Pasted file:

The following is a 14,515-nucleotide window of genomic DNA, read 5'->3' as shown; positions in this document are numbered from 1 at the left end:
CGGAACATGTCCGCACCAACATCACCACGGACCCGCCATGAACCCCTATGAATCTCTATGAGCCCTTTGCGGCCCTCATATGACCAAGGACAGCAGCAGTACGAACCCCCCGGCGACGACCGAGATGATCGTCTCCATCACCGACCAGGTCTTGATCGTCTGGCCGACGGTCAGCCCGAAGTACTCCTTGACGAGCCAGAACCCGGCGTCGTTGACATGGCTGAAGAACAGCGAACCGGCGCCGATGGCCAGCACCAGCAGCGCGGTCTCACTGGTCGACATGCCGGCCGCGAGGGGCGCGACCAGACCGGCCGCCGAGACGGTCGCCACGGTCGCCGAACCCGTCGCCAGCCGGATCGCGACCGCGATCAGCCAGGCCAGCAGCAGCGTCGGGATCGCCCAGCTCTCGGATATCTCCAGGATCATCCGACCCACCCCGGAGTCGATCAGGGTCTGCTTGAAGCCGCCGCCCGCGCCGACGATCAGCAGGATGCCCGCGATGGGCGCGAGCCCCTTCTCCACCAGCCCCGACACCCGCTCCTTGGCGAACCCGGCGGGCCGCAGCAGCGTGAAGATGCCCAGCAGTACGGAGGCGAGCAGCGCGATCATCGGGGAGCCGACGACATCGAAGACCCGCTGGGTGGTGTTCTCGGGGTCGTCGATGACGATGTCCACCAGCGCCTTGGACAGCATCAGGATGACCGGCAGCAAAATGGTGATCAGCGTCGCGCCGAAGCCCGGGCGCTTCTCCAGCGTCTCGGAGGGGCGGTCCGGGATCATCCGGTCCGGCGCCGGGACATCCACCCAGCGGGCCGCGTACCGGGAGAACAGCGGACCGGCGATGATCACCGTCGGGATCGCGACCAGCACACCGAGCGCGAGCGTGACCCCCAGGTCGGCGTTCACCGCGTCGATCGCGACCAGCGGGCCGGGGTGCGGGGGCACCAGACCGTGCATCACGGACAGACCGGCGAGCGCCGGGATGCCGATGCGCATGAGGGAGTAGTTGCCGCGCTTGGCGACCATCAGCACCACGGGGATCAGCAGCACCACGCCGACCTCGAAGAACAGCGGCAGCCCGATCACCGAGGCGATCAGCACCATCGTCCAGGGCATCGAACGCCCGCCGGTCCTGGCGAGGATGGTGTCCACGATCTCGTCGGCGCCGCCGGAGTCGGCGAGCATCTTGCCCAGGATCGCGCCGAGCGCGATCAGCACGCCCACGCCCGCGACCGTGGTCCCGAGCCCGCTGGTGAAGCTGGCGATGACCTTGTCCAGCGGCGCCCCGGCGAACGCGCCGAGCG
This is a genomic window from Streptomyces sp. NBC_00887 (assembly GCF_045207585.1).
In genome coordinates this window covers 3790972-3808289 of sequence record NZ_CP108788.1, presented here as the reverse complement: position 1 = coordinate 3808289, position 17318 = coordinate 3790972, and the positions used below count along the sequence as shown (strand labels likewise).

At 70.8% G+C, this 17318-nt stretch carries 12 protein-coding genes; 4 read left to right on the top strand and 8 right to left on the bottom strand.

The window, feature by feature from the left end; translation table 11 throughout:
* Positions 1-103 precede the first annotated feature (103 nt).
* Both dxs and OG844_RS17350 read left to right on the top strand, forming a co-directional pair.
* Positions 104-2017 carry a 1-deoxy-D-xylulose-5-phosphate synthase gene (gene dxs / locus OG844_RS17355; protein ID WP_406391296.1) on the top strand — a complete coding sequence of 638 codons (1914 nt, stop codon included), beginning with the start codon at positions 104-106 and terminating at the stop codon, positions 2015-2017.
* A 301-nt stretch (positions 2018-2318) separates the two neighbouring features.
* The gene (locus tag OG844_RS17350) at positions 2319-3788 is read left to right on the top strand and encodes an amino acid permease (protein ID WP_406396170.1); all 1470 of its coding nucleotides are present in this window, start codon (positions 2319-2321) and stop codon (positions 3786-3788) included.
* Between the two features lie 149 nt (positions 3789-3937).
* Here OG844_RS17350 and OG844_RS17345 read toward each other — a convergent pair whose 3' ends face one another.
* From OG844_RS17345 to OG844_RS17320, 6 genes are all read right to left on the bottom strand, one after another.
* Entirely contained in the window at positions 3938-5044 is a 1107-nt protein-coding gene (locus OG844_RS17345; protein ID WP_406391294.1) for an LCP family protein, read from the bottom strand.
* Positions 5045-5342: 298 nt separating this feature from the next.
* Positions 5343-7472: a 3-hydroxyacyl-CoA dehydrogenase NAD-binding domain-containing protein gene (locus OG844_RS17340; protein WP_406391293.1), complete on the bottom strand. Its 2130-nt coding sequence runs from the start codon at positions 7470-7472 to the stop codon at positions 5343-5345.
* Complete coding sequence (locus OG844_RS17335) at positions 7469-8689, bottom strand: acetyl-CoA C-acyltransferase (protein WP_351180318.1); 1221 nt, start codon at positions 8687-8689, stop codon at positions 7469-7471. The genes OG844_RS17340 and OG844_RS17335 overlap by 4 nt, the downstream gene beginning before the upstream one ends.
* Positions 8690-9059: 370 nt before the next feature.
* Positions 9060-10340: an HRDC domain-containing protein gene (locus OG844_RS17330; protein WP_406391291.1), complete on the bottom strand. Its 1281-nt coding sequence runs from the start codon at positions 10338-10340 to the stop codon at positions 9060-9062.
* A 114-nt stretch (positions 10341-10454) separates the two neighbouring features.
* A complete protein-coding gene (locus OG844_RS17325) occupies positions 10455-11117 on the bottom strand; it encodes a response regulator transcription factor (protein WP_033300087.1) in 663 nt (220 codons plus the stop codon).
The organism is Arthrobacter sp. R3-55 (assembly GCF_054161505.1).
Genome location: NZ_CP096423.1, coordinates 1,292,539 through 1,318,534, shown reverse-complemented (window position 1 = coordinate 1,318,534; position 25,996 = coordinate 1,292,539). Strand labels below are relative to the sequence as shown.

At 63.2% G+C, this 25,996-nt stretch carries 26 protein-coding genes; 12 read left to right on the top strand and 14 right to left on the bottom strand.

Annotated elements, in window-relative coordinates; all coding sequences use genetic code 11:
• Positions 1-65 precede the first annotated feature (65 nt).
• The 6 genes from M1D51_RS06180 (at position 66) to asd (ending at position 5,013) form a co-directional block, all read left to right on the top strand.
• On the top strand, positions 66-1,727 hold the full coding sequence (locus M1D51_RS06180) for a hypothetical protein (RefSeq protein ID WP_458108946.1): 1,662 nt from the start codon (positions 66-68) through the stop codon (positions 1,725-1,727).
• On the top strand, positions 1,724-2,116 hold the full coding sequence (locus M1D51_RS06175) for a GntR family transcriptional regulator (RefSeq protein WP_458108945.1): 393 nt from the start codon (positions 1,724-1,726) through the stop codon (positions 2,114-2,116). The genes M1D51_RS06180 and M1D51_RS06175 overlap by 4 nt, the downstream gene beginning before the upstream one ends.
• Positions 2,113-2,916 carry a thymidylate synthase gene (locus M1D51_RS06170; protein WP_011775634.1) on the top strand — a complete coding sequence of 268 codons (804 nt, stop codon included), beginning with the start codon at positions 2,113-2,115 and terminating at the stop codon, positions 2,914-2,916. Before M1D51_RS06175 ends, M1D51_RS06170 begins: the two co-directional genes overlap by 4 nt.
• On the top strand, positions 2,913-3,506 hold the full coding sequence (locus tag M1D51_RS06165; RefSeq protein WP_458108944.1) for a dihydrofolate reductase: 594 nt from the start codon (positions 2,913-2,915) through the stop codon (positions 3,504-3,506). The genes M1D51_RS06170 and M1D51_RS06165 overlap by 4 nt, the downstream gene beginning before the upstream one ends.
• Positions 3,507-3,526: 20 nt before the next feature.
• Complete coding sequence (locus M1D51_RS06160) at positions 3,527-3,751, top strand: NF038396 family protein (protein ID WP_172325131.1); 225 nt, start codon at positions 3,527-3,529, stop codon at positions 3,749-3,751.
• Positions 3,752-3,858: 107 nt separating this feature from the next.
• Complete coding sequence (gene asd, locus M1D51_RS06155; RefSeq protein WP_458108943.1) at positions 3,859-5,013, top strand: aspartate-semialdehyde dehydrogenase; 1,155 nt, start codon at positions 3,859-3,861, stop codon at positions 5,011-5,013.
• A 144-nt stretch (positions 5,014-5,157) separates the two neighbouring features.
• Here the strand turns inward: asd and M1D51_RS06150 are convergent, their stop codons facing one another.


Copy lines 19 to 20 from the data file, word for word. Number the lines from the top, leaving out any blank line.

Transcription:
* Positions 8690-9059: 370 nt before the next feature.
* Positions 9060-10340: an HRDC domain-containing protein gene (locus OG844_RS17330; protein WP_406391291.1), complete on the bottom strand. Its 1281-nt coding sequence runs from the start codon at positions 10338-10340 to the stop codon at positions 9060-9062.